Why I feel close to a woman I never met

I never met her in person. She died at age 30 from complications associated with Lupus the year I joined the flyball (think dog relay racing) team with my Brittany dog Sassy. But she was the reason there was a team at all.

She was its founder.

I have come to know Monica Roberts through the former and current team members who knew her. I’m friends with people who were her friends. I know two of her dogs, who were the foundation of our team. Her border collie Shilo still competes.

The matriarch border collie Sally died two years ago. Sally was a force to be reckoned with. She was a very competitive start dog (first dog to be released in the relay race) and would always give the opposing team’s start dog the evil eye just before taking off across the jumps toward the spring loaded box that would yield the prized tennis ball. All dogs come back to a reward of some sort, and Sally’s was a plastic car on the end of a tug toy.

Border collie Sally gives her opponent "the eye" while Monica holds her until it's time to race.

Border collie Sally gives her opponent “the eye” while Monica holds her until it’s time to race.

Sally was a special dog who was sure of her place in the world, and seemed to embody Monica’s determination to give her all in a sport she loved. She was the first dog I ever handled in an actual race. It was part of Sally’s job; she trained the newbie humans.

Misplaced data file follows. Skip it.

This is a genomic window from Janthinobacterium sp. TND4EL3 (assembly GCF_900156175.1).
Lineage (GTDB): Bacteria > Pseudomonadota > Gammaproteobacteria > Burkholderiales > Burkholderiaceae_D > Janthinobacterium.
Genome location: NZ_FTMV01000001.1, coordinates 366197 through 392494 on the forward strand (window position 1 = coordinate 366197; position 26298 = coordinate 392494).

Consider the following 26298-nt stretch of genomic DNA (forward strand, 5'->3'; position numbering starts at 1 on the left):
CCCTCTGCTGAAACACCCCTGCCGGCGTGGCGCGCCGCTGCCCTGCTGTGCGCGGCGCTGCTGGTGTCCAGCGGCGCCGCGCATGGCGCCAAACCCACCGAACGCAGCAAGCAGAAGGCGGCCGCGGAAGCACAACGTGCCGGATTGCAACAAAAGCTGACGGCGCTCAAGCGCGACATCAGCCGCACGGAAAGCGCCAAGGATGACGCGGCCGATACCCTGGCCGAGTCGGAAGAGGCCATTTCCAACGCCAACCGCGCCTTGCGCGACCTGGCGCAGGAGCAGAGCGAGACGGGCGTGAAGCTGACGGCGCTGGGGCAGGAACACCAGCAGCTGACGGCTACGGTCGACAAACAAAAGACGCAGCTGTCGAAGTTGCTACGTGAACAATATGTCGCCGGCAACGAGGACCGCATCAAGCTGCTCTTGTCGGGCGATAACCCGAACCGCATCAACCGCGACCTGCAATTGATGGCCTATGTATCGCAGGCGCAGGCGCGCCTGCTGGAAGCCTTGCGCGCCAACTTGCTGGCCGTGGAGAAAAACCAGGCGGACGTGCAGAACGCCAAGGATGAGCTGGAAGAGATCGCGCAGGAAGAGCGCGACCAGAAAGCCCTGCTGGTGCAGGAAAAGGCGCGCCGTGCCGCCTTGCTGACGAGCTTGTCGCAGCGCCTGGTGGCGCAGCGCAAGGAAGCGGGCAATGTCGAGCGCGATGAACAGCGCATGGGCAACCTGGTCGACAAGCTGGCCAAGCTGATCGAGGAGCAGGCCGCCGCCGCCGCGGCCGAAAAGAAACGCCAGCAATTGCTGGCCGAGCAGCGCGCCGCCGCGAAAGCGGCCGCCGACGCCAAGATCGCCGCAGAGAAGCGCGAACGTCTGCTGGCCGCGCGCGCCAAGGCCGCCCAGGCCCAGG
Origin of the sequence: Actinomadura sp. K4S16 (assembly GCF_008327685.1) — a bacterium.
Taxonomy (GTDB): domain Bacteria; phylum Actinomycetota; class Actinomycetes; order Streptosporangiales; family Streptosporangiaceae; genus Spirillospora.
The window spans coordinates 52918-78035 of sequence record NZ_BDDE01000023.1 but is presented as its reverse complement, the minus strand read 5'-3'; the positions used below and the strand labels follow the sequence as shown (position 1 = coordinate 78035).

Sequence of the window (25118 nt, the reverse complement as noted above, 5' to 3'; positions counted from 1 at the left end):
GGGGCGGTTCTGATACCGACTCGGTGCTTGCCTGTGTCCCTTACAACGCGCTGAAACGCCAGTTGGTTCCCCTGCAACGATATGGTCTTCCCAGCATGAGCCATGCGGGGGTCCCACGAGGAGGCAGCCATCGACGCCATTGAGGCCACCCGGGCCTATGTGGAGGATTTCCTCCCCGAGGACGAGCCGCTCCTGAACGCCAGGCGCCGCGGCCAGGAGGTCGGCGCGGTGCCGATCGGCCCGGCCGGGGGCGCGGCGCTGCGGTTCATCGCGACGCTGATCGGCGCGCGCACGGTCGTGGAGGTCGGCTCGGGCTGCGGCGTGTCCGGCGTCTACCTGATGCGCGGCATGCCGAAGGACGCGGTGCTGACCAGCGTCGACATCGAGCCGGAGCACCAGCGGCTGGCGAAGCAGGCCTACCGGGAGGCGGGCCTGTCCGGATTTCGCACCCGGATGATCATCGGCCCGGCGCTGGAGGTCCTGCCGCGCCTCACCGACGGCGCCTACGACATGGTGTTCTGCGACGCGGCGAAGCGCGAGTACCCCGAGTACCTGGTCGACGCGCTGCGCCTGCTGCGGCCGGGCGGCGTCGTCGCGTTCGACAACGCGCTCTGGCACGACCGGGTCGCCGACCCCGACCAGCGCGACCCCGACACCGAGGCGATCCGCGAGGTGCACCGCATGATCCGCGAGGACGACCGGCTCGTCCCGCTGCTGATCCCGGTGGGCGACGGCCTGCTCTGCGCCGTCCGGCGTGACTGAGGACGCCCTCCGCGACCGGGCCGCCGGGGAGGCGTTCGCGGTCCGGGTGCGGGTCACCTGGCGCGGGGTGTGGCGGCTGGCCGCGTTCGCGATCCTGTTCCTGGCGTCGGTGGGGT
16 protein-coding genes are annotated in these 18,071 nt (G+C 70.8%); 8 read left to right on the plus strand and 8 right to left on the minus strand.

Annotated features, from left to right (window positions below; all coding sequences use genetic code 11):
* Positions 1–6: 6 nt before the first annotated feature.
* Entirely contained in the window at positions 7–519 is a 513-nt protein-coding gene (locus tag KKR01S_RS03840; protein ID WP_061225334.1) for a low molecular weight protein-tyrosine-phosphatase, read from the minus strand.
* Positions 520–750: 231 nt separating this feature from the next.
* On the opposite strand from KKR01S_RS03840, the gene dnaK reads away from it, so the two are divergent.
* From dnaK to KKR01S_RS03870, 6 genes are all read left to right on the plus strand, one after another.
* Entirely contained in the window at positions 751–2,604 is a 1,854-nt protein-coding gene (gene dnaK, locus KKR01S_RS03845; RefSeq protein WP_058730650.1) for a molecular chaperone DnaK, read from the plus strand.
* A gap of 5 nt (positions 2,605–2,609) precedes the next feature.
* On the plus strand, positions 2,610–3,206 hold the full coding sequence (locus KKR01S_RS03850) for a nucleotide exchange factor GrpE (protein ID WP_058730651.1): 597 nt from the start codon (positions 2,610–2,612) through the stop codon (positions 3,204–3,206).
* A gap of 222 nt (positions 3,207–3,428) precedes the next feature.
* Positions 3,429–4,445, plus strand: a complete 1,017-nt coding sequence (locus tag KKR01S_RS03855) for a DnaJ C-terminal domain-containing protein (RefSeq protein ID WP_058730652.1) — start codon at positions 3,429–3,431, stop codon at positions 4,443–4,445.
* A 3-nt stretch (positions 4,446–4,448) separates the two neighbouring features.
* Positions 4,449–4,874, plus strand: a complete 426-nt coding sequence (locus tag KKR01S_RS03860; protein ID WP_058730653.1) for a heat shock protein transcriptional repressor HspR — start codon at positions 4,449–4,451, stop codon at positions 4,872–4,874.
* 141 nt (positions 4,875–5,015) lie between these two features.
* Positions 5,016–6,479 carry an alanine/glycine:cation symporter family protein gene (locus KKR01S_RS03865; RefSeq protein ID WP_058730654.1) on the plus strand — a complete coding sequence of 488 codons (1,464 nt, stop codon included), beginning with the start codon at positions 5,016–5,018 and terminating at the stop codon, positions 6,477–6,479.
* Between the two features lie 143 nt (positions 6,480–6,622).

There is such an obvious hole in our team with Sally gone, but in my faith system, Monica and Sally have been reunited. That makes me smile.

Monica was a hard worker with a dream of a flyball team that could have fun competing. The team she formed in 2004 practiced the sport in barns, outdoors, and wherever its members could find a large enough space. They traveled to places all over New England and New Brunswick to compete in tournaments.

She lived in Bar Harbor and was a research scientist at Jackson Laboratory. Living on MDI had its advantages. Monica would walk with her dogs most days on the carriage trails that would go to Little Long Pond near Seal Harbor Beach, let her dogs swim during the appropriate seasons, play with them and walk back.

The makeup of the group participating in the Friends of Monica walk varies from year to year, but this is the group for 2016. Monica's dog Shilo is there, as is Chance, another border collie that ran on her team.

The makeup of the group participating in the Friends of Monica walk varies from year to year, but this is the group for 2016. Monica’s dog Shilo (second dog from right) is there, as is Chance, (third dog from left) another border collie that ran on her team.

In memory of our founder, Flyball MAINEiacs members and friends have retraced that walk every year since Monica’s death. This year was our 10th Friends of Monica walk. We laugh and reconnect and let our dogs swim, feeling the spirit around us of the woman who gifted us with a team where we have made new friends and have bonded like family.

We are family. Monica saw to its foundation. Our current captain Rebeccah sees to its continuation.